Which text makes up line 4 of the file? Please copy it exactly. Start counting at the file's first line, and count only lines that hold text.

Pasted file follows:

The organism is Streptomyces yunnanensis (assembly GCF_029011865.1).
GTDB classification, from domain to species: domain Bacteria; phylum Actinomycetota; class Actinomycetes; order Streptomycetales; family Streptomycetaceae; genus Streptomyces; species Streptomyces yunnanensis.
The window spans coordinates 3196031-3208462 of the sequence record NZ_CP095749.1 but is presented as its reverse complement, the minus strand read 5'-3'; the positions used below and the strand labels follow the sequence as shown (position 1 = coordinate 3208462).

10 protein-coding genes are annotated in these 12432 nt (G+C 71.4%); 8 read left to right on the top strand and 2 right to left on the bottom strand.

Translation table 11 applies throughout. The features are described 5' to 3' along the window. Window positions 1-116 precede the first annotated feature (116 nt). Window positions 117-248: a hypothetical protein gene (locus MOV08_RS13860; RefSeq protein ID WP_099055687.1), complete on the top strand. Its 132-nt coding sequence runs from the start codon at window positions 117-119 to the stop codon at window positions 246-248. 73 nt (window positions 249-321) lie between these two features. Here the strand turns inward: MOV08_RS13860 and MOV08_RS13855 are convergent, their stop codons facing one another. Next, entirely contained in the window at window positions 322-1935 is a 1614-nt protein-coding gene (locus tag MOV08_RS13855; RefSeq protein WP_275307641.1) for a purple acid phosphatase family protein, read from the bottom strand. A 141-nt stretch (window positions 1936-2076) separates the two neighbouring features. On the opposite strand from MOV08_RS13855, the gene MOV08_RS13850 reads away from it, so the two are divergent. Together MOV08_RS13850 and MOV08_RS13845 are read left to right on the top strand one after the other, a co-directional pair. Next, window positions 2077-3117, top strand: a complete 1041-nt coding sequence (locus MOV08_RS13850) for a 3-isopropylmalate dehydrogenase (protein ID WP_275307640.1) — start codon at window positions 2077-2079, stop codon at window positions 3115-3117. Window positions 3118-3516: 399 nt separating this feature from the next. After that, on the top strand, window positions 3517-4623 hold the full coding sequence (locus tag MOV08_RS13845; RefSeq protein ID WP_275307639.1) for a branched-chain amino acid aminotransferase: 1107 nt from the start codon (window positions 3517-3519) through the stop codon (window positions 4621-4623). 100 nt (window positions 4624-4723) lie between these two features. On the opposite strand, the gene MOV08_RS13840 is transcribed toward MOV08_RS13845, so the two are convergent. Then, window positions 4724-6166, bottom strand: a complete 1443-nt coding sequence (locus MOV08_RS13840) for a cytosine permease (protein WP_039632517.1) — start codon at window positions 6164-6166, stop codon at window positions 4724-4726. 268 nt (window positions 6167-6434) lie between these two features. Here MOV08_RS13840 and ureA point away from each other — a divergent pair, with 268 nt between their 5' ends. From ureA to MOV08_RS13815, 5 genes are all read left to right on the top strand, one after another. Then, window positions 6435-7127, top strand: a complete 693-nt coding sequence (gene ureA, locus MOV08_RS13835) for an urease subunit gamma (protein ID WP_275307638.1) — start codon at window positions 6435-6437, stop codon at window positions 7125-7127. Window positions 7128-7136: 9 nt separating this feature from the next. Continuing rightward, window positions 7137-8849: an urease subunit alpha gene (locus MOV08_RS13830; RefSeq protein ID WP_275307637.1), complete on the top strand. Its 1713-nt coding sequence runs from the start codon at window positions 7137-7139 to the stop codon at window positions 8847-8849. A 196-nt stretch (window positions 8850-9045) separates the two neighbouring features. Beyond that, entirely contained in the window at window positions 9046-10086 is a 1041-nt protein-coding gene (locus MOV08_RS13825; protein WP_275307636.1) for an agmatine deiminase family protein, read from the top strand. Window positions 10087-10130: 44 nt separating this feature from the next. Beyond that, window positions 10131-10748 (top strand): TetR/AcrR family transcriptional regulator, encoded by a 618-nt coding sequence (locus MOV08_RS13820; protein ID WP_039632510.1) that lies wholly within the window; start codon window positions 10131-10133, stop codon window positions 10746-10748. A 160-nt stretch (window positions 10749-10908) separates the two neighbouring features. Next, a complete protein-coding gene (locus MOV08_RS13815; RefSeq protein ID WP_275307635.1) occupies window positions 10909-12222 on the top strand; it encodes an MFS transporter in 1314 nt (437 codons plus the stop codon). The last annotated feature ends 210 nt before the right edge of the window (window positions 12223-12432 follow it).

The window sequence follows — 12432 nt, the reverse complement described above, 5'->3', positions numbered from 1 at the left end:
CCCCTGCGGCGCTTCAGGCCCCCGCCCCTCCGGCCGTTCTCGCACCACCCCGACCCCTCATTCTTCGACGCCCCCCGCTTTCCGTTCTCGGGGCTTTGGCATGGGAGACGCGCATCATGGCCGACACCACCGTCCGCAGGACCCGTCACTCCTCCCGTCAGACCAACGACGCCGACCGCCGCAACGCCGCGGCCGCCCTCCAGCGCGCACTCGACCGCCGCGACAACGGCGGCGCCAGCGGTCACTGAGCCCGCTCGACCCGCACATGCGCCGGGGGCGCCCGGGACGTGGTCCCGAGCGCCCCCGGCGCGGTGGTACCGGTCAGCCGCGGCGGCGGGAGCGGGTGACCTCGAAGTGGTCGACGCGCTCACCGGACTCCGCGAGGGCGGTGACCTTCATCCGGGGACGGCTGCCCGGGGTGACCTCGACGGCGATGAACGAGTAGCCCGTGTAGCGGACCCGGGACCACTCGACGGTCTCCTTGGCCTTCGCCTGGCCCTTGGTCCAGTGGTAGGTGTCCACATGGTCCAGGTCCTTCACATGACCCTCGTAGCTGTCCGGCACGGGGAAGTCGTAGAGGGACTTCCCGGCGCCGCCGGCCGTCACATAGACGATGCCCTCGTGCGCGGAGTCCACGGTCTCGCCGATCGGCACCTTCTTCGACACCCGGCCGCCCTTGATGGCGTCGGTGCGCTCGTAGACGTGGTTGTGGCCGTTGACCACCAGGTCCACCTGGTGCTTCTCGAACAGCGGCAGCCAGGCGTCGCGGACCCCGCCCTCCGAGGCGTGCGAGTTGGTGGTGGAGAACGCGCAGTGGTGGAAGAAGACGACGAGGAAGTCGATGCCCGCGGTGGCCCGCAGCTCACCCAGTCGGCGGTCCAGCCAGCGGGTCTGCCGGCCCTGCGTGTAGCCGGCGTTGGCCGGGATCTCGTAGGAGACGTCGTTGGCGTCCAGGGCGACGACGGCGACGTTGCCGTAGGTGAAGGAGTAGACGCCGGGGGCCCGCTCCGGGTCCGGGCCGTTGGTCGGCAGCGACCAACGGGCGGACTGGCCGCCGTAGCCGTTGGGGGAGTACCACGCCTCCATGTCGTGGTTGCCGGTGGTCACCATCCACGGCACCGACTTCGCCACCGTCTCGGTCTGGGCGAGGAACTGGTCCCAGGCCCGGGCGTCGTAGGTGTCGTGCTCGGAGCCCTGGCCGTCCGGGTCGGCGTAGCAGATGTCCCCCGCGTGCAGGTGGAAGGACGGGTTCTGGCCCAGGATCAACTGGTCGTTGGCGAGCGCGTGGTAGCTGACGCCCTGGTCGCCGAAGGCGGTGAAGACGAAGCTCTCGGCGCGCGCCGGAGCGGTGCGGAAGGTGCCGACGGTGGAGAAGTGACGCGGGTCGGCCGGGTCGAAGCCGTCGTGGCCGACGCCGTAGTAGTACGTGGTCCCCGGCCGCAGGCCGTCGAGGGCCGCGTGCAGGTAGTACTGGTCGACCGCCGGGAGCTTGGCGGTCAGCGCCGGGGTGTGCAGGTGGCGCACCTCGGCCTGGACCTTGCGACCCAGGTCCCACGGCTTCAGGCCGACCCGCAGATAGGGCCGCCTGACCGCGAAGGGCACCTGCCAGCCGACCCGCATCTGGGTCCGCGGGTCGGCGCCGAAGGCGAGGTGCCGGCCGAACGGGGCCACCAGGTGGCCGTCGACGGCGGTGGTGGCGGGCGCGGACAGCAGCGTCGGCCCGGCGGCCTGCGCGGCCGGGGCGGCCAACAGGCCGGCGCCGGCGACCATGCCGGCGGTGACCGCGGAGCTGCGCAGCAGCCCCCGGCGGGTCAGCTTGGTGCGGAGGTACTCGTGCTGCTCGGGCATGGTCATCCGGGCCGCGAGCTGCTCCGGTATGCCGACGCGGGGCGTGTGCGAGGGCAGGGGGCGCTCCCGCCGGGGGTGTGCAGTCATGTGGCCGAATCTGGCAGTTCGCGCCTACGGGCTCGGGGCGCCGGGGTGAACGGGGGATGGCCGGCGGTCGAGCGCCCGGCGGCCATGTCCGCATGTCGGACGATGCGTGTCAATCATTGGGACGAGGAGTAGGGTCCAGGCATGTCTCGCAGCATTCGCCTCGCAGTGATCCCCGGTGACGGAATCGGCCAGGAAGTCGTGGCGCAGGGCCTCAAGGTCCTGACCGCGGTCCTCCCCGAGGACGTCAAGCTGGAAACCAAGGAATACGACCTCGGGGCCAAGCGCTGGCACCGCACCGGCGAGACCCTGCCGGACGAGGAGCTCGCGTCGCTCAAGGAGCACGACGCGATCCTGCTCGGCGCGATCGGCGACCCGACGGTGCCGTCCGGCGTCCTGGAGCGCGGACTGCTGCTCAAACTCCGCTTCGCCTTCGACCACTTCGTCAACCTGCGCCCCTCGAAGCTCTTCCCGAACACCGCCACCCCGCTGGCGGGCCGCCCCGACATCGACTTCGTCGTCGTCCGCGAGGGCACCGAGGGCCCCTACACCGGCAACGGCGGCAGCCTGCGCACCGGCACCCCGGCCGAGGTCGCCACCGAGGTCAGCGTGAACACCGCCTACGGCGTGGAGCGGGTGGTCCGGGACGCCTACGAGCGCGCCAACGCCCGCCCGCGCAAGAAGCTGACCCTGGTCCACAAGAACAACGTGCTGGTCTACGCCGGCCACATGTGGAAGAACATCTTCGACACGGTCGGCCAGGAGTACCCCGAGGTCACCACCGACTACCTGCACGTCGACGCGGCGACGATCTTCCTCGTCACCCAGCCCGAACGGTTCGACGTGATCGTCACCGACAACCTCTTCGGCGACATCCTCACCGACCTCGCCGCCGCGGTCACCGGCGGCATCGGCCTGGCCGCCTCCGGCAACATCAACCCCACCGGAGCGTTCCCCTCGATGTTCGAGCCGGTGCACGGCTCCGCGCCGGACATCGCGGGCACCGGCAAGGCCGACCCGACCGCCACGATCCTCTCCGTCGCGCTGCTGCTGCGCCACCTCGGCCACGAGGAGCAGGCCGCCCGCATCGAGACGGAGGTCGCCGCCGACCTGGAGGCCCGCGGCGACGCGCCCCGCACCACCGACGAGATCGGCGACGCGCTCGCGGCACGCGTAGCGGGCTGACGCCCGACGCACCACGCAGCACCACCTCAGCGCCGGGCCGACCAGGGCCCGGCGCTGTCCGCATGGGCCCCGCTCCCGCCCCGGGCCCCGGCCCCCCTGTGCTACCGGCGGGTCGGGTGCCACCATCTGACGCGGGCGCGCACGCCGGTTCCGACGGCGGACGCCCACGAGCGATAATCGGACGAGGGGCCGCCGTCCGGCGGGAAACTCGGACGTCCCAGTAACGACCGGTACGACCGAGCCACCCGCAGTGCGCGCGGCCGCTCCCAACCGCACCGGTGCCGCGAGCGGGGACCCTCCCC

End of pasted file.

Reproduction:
10 protein-coding genes are annotated in these 12432 nt (G+C 71.4%); 8 read left to right on the top strand and 2 right to left on the bottom strand.